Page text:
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Affordable housing construction in Kisumu faces setback

Big 4 Agenda’s Affordable Housing still on course

The construction of affordable houses at Makasembo and Anderson estates in Kisumu have been pushed to September this year due to delayed funding, the county officials have revealed.

Kisumu County Government in collaboration with the national government and other stakeholders embarked on setting up 3,000 housing units in the County back in December 2020.

Under the plan, the said housing units were to be completed by the end of 2021, with 1,700 and 1,300 units to be constructed in Makasembo and Anderson estates respectively.

The County Director of Housing Fredericks Onyango has attributed the delays majorly to financial constraints thus hindering the progress of the noble project.

“The final budget for the project is not yet out, what we have is just a draft of the budget. The national government has not yet released the funds,” Onyango said, adding that the “budget for the whole project had been initially estimated at Ksh.800 million.

Despite the backlogs, the County is currently advertising for contractors though the construction of the units has been pushed to September.

Talks and consultations with experts on matters constructing the units are also underway in a bid to reach consensus on the model to be used for the housing project.

 Models like Design Build and Transfer (DBT) and Built Operate Transfer (BOT) are some of the models under consideration.

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“We are looking at Nairobi, Mombasa and Kitui counties which have rolled out their programmes to see what they are doing so that we can emulate them,” affirmed the Director.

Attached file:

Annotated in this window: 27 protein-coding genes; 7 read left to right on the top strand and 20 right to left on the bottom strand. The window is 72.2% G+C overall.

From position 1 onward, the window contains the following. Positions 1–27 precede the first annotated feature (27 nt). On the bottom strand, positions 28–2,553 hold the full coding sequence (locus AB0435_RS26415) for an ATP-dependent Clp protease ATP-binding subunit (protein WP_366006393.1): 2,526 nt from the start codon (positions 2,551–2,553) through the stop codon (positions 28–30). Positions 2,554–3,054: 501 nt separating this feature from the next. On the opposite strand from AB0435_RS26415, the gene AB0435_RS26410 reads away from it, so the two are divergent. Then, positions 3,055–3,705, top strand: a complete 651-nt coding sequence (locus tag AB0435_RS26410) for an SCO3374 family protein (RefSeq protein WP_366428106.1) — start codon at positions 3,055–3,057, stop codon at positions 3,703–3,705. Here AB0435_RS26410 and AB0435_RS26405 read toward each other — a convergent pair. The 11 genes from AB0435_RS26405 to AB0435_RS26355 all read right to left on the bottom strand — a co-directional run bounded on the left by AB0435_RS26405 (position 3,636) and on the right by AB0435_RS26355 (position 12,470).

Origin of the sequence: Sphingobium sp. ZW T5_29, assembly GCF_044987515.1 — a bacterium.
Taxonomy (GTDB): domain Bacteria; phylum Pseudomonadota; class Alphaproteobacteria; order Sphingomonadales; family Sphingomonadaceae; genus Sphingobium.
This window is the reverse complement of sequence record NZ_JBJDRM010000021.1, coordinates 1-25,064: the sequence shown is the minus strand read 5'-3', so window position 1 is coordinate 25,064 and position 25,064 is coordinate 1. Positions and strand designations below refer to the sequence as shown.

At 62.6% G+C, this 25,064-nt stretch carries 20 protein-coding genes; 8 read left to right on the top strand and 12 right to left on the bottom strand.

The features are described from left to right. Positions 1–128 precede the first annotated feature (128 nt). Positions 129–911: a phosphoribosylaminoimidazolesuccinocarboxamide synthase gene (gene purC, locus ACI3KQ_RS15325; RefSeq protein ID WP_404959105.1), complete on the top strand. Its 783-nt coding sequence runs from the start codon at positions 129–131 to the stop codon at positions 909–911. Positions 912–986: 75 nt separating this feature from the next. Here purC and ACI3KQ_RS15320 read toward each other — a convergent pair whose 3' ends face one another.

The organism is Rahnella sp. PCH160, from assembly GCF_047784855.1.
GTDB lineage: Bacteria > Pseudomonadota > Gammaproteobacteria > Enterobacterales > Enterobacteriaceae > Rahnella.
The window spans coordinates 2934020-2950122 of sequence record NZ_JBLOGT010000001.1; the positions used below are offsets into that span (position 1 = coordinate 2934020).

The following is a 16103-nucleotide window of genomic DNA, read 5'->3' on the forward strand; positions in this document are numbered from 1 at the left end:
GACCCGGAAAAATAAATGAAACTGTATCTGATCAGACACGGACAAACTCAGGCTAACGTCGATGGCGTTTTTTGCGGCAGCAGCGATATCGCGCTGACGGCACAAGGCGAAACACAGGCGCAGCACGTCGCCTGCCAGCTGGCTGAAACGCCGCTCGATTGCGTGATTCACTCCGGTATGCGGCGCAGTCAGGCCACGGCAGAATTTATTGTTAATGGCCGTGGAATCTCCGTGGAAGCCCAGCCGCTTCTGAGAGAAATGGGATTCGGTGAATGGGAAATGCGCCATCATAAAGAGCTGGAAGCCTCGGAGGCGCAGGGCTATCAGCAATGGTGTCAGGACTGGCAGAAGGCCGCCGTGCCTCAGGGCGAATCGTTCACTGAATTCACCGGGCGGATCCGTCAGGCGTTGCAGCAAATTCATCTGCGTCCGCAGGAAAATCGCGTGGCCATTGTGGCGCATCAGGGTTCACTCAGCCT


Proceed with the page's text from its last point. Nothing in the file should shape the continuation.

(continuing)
As a way to curb the delays caused by lack of funding, the county is working with potential developers to aid in getting the project done.

In addition, a housing conference involving various stakeholders inclusive of the developers is scheduled for next month where a road map detailing how the operations of the project is going to be run will be discussed.

With many residents of the two areas having been relocated at the start of the project, with compensation of Ksh.96,000 per household, equal to two years rent, the project will see to it that these former inhabitants are given first priority in accessing the houses after the completion of the project.

“We followed a very rigorous process that included public participation and we agreed on how our former tenants will be resettled here after the construction period,” Onyango alluded.

The construction is set to happen in phases and the first phase of construction shall target one – bedroom apartments for the previous settlers.

During the launch of the project late last year, Kisumu Governor Prof. Anyang’ Nyong’o advised that the use of urban space should include respect to the green spaces of the city sighting restructuring and rebuilding of the eight parks in Kisumu town as proof of the county’s efforts to protect the green spaces.

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